Water ownership in a river system will be made available to Traditional Owners for the first time in the state’s history thanks to the Victorian Government.
In a significant step recognising Traditional Owners’ deep connection to water – the Gunaikurnai Land and Waters Aboriginal Corporation (GLaWAC) will receive two gigalitres of unallocated water in the Mitchell River.
Minister for Water Lisa Neville confirmed Southern Rural Water will make a further four gigalitres of unallocated water available on the open market – half in the coming months and the remainder next year.
Traditional Owners’ connection to water is a key part of Water for Victoria – the Government’s long-term strategy for managing the state’s water resources.
This also builds on the Government’s Water and Catchment Legislation Amendment Bill 2019, which embeds recreational and Aboriginal cultural values into the planning and operations of water resource managers.
The Government has invested $5 million to develop a roadmap to support Aboriginal use and access to water and continues to work with Traditional Owners and Aboriginal Victorians to identify opportunities for Aboriginal enterprises to establish and develop water related businesses.
This announcement comes 10 years since the Gunaikurnai people gained native title over much of Gippsland and entered into the first Traditional Owner Settlement Agreement issued by the Government.
This agreement led to the first joint management plan for parks between the Gunaikurnai and the Government, which is now being successfully implemented across 10 parks and reserves.
The next Sustainable Water Strategy for the Central and Gippsland Region will consider how water is shared and the opportunity for Traditional Owners’ to have a voice.
Stakeholders, residents and businesses will have an opportunity to provide input into the Sustainable Water Strategy for Central and Gippsland Region next year. The Strategy will consider how water resources in the region are best shared to provide for agriculture, communities, the environment towns and business use.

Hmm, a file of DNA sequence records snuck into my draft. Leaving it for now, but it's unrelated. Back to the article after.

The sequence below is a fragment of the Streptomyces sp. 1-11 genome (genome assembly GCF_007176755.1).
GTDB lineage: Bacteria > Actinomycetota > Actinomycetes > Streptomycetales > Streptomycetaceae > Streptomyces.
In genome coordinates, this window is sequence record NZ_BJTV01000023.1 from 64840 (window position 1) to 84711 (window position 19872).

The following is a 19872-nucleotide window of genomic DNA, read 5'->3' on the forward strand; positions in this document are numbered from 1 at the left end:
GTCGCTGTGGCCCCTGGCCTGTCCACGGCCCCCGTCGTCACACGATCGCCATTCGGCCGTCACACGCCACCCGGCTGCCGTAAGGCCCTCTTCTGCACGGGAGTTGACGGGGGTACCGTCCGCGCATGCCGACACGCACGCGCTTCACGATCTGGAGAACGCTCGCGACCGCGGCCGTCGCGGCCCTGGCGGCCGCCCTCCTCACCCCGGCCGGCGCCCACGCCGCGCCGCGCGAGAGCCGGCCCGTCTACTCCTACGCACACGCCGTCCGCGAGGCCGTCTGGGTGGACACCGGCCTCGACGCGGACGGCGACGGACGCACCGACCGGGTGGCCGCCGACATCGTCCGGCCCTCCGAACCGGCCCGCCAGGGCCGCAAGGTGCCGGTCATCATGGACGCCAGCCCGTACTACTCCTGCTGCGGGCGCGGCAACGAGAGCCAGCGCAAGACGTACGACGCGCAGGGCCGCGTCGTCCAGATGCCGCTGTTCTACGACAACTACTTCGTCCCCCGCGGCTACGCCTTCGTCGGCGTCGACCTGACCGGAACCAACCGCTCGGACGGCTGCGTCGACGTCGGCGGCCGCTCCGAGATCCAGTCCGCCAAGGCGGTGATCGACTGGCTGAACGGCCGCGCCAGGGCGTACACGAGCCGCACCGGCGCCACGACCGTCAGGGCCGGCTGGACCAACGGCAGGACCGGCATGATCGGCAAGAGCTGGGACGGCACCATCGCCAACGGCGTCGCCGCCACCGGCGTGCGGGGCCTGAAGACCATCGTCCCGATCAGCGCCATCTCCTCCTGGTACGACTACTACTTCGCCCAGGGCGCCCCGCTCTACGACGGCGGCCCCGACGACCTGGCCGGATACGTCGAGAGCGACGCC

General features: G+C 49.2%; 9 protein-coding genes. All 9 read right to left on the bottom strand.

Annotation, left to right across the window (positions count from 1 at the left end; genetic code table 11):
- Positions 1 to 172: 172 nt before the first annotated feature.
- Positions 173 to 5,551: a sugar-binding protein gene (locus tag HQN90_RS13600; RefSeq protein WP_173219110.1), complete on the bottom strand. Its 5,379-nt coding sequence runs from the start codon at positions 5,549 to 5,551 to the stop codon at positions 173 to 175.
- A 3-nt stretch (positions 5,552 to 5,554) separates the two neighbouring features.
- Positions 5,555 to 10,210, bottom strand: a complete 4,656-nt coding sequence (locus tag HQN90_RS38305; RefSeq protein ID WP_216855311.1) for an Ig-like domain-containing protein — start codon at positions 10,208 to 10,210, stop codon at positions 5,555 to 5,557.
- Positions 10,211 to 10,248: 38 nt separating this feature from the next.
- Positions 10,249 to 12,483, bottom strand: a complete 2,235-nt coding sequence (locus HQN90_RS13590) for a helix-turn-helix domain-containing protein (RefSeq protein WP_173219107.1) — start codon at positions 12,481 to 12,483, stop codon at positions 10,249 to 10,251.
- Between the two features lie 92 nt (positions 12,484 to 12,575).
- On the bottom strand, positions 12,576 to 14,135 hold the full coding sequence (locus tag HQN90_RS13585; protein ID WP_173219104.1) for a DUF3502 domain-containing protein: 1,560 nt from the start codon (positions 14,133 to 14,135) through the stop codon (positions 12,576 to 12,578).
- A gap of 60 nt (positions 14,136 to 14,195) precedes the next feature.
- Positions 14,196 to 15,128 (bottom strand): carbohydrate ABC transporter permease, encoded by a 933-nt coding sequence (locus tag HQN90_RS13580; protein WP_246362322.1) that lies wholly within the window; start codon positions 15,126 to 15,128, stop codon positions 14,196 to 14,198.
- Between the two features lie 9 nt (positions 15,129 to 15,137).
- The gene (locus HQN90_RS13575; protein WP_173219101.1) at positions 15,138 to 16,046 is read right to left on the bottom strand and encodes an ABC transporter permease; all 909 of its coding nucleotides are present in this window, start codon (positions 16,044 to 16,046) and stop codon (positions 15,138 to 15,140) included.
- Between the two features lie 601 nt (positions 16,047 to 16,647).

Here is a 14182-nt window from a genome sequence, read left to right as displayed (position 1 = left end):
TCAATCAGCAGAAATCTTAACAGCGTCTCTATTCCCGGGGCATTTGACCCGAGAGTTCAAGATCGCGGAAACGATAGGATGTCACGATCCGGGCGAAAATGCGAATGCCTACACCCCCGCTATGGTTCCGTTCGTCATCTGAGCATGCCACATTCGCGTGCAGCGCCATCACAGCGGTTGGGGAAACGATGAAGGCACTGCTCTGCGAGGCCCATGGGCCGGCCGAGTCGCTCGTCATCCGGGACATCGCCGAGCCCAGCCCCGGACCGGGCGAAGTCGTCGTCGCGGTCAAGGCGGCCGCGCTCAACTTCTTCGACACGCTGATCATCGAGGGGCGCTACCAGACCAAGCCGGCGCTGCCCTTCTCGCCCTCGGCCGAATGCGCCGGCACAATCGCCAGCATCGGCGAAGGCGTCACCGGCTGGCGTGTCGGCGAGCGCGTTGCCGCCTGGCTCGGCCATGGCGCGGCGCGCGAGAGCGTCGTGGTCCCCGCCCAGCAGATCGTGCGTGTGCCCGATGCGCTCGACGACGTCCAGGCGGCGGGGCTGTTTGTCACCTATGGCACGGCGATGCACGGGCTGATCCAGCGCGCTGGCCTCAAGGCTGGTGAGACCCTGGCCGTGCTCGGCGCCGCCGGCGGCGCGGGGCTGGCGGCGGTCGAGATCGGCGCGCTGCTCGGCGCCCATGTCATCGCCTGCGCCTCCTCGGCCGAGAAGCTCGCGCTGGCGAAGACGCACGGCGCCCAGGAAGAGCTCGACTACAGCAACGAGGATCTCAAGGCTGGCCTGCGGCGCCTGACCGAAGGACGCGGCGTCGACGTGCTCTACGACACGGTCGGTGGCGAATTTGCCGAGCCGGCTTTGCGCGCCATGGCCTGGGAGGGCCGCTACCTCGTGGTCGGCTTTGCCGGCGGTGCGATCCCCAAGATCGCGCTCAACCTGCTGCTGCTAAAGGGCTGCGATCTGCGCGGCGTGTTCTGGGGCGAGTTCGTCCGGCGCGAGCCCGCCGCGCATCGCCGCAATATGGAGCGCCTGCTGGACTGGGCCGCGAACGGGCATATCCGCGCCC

As stated by Minister for Water Lisa Neville
“Traditional Owners have cultural, spiritual, and economic connections to land, water and resources through their relationship with Country – having managed land and water sustainably over thousands of generations.”
“I want to see the water sector and Traditional Owners working closely together, with water entitlements supporting business, cultural, recreational and environmental outcomes for Aboriginal communities and the broader region.”
As stated by Minister for Aboriginal Affairs Gabrielle Williams
“This is a significant milestone for Traditional Owners – the first time that water has been made available in this way – and a step that recognises both their connection to Country and our responsibility to protect it.”
As stated by CEO of Gunaikurnai Land and Waters Aboriginal Corporation Roger Fenwick
“This is a momentous outcome for the Gunaikurnai that recognises the importance of gaining rights to water to restore customary practices, protect cultural values and uses, gain economic independence and heal Country.”